**spoiler alert** This is the second time this year that I’ve read a book and gone “Huh, this sounds awfully familiar, didn’t I just read something li...more**spoiler alert** This is the second time this year that I’ve read a book and gone “Huh, this sounds awfully familiar, didn’t I just read something like this?” (Even though I read Dare Me about six months ago.) I’ve said before that I don’t have a problem with authors exploring similar premises, it’s all about how the author specifically approaches the material. I’m not a huge Lauren Oliver fan (I’ve only read Before I Fall prior to this, still not sure if I want to read if I want to read Delirium, but I am interested in her middle grade books), but the concept sounded interesting, and I wanted to see how the concept of “teenagers who do stupid, dangerous stuff because they’re bored” would work in someone else’s hands.
I will say this about Oliver, it’s that she’s a very atmospheric writer. The way she portrays the town of Carp does feel very realistic, and particularly the way she gets into why something like Panic is so tempting to play, even for a character like Heather. I really liked the fact that while Panic is known to the authorities and adults of Carp, it’s largely kept secret by the high school population, mainly through threats. It’s not to say that the adults encourage Panic, but it’s not spoken of until someone gets hurt. (That would have been an interesting angle to see, but seeing how recently Panic was invented in the book’s setting, there’s not a generation gap for the adults to look the other way.) And I do see the appeal of the game to these teenagers. They’re stuck in a dead end town, with few opportunities to get out, so a get-rich-quick, winner take all game would be tempting. And obviously, they can’t really do the same events over and over, so the stunts continue to ramp up in danger. And because they’re teenagers, they feel like nothing bad is going to happen to them—even in cases like Dodge, who has seen the consequences of Panic. (I’ve seen a few people complain that the money pot of $67,000 is too much for a poor town to cough up, but given the rules Oliver sets, it’s feasible to reach that amount at a dollar per student per day.)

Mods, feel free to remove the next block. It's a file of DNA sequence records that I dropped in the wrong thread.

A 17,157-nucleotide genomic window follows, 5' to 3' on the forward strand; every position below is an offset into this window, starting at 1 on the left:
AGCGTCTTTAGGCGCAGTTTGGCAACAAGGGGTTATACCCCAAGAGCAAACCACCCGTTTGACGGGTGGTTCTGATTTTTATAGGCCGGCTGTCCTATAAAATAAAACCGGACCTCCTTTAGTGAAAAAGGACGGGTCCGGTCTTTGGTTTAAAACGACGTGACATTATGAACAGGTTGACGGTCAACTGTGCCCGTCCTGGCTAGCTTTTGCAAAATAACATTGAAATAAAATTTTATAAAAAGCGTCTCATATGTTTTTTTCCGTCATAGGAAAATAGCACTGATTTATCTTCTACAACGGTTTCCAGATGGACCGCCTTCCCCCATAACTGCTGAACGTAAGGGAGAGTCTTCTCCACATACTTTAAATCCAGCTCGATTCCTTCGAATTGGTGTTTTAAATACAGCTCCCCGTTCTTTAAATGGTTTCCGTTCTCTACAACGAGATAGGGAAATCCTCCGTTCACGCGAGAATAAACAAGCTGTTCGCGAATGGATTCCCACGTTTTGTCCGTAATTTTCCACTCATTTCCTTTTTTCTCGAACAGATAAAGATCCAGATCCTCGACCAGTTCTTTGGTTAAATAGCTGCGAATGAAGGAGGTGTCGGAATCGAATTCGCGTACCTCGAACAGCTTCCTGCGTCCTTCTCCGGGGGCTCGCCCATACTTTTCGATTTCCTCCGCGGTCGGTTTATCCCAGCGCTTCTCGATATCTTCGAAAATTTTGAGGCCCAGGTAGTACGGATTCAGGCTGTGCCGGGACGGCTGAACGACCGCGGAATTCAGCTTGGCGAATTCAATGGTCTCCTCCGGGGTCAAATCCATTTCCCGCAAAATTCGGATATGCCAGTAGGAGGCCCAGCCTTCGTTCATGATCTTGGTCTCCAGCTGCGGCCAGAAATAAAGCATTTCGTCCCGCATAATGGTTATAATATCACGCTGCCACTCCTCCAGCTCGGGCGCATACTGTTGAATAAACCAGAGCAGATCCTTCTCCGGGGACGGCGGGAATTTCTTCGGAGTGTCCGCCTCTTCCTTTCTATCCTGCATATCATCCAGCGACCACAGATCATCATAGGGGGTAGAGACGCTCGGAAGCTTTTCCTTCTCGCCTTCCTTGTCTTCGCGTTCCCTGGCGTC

Not to mention that Oliver is a very evocative writer, especially when it comes to the various stunts and once they begin to escalate. The whole time I was reading Heather’s individual challenge, or the freeway challenge, I was sitting there going NOPE. NOPE NOPE NOPE. (Speaking as someone who’s been hit by a slow moving car while jaywalking, it’s not fun why would you cross a freeway blindfolded oh my god. That whole sequence, I was expecting someone to become a smear on the asphalt.)
And it’s why I don’t really fault Heather or Dodge for getting into the game in the first place. Although Heather does decide to join the game on a whim, her participation isn’t so much as proving how brave she is, but rather, her only way out of town and away from her junkie mother. I’m not a fan of why Dodge joins the game, but I can understand that he does want revenge for his sister, and feels that the only way in doing that is either killing or incapacitating Ray Hanrahan. And what I also like is that even though better opportunities are given to Dodge and Heather, they’re still stuck in the mentality that Panic is the only thing that’s going to get their goals. I really liked that Dodge is angry about Big Bill Kelly helping out his family and offering to pay for Dayna’s therapy; it made Dodge feel more realistic to me. I even liked that Heather felt that she wasn’t worthy to stay with Anne and her nice house. It’s a very unexplored mindset, in that Heather and Dodge want to prove themselves worthy of being adults and caretakers, but they can’t see anything beyond their methods to fix everything.
I liked both Heather and Dodge fine. They’re not spectacular leads, but they’re not terrible either. (And points for them not hooking up, but we’ll get to that.) I do like that they’re not likeable leads—I think YA demands that main characters have to be likeable, and I don’t necessarily agree with that. I liked that Heather has dubious reasons for joining Panic in the first place, and though I don’t like why Dodge joins, again, I understand it. I just wished they had more personality. With Heather, you do get the idea that she’s had to grow up fast, and that she cares a lot about her sister. And Dodge is just an angry kid, who’s had to watch this little town take away the only thing he’s cared about and he’s going to play their stupid game to blow it back up in their face. But other than their motivations, there’s really not much to either lead personality-wise—I never got a full grasp on either Heather or Dodge.